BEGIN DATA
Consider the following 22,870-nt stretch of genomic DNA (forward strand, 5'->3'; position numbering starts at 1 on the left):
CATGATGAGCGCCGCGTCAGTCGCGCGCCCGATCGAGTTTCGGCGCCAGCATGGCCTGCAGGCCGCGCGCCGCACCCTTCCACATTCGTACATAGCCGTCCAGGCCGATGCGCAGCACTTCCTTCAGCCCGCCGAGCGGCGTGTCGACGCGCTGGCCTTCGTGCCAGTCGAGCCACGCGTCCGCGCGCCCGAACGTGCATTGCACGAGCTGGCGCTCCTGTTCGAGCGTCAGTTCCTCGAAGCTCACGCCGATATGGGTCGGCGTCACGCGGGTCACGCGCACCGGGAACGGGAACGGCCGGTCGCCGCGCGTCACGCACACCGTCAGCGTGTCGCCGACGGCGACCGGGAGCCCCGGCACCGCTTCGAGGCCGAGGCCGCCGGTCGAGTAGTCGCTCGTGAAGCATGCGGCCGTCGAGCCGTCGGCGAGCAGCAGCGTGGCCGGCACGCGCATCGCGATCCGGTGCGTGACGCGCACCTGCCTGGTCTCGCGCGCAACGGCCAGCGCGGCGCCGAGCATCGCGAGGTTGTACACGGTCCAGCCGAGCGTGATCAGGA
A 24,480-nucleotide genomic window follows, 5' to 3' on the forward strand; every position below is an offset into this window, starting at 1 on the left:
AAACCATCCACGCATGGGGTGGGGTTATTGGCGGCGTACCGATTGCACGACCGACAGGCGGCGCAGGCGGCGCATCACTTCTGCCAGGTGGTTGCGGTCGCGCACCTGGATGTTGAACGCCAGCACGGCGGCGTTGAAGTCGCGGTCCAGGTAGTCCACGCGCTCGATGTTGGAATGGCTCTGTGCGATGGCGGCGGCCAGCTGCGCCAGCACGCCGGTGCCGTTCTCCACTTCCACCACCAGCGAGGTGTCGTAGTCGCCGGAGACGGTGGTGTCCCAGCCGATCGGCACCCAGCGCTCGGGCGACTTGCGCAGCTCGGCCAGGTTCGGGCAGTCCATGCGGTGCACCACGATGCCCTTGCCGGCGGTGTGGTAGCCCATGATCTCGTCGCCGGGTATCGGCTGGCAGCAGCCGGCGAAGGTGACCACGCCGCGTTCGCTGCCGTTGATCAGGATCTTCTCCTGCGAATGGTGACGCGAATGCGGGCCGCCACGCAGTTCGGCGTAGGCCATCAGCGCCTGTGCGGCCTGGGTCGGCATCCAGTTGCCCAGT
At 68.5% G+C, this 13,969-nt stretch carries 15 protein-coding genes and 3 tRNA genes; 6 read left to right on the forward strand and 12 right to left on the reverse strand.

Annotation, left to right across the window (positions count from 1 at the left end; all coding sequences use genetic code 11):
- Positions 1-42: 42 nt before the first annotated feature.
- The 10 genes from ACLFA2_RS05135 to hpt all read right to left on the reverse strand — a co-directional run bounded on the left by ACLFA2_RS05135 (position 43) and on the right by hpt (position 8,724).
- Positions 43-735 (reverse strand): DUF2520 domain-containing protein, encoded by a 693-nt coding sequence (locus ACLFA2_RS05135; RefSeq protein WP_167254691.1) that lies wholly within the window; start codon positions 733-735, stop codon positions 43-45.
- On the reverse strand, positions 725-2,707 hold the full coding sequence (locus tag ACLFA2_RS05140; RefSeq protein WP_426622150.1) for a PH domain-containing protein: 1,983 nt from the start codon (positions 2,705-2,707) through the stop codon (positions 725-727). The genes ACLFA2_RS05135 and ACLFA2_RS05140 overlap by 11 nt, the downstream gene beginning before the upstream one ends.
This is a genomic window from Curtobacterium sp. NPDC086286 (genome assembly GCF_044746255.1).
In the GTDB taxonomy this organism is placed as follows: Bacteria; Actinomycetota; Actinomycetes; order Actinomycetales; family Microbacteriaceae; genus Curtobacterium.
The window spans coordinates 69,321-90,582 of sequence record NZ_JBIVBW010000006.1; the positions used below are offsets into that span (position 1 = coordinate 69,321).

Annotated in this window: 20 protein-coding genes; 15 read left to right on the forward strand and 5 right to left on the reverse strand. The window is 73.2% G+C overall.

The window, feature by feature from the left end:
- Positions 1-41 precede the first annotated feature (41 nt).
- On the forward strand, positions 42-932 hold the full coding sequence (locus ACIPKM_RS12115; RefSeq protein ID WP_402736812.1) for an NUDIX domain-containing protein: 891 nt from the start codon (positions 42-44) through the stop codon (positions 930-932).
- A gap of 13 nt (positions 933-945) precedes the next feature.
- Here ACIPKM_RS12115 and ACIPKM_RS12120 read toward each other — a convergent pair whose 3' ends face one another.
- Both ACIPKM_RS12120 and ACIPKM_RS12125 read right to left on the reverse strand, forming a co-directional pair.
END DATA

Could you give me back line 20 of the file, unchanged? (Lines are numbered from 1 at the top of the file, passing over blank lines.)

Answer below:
- Both ACIPKM_RS12120 and ACIPKM_RS12125 read right to left on the reverse strand, forming a co-directional pair.